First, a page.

My father was in the military and my family moved around constantly. We lived in the Midwest and southern U. S., as well as in Germany and Turkey. As a child I would rebuild the places we visited out of wooden blocks in my bedroom in an effort to re-enact events I could only imagine. I used cardboard, Scotch Tape, tin foil and Kleenex to construct the fixtures and furnishings. They were a kind of metaphysical theater in miniature haunted by imaginary spirits.
While studying history in the U. S. and then in Austria, I got a sense of the curious task faced by historians. No matter how rigorous the research in recovering and representing the past, we can only gaze at it from a distance through the warped lens of our own time. We’re confronted by the strange ambiguity of our purpose here. It seemed logical to work towards an entirely fictitious and subjective reality that was closer to the truth.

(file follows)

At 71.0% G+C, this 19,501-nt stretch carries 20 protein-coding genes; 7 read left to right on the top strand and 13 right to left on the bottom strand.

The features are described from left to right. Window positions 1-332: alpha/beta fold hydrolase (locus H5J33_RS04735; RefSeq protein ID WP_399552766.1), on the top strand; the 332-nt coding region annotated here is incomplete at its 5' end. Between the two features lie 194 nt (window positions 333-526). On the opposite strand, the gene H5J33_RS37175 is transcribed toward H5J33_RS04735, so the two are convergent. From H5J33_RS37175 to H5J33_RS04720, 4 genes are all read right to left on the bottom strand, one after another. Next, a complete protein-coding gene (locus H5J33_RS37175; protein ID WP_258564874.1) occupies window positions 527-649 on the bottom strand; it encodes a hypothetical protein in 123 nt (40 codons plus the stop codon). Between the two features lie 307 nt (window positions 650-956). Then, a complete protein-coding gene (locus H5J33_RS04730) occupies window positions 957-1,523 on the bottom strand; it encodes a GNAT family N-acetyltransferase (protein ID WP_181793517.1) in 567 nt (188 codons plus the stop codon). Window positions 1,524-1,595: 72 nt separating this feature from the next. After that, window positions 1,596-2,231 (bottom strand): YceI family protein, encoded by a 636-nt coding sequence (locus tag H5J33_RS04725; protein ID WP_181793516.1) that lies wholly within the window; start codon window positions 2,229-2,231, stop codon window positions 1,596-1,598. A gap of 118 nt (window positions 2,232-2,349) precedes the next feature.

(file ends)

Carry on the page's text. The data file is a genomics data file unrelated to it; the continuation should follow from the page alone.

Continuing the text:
I am borrowing words from your title to ask you this question: where is Patrick Jacobs going from here?
I actually don’t know where I am going from here. Which is what I think is so great about it. If we really knew the answer, life would have no mystery… and then I’d probably never be able to get up out of bed in the morning!
Patrick Jacobs enjoys…
Patrick loves to listen to Mstislav Rostropovic’s performance of Haydn’s cello concerto no. 2 in D major. By his own admission, The cadenza in the first part (Allegro moderato) is ‘amazing’.
He also loves searching for traces of small animals and fungi in Prospect Park, Brooklyn. Watching science fiction and horror movies and food shopping in China Town are his favourite pastimes.
The Philippines is his favourite holiday destination. Completely Bewitched by the charm of the place Patrick narrated, ‘I recently visited one of the islands there called Palawan where you can travel by boat down the world’s longest underground river through massive limestone caves filled with bats.’
Patrick likes any small salty fish, especially anchovies; deviled eggs; creme brûlée (though not necessarily in that order) for a sumptuous dinner.
Find more of his work at http://patrickjacobs.info/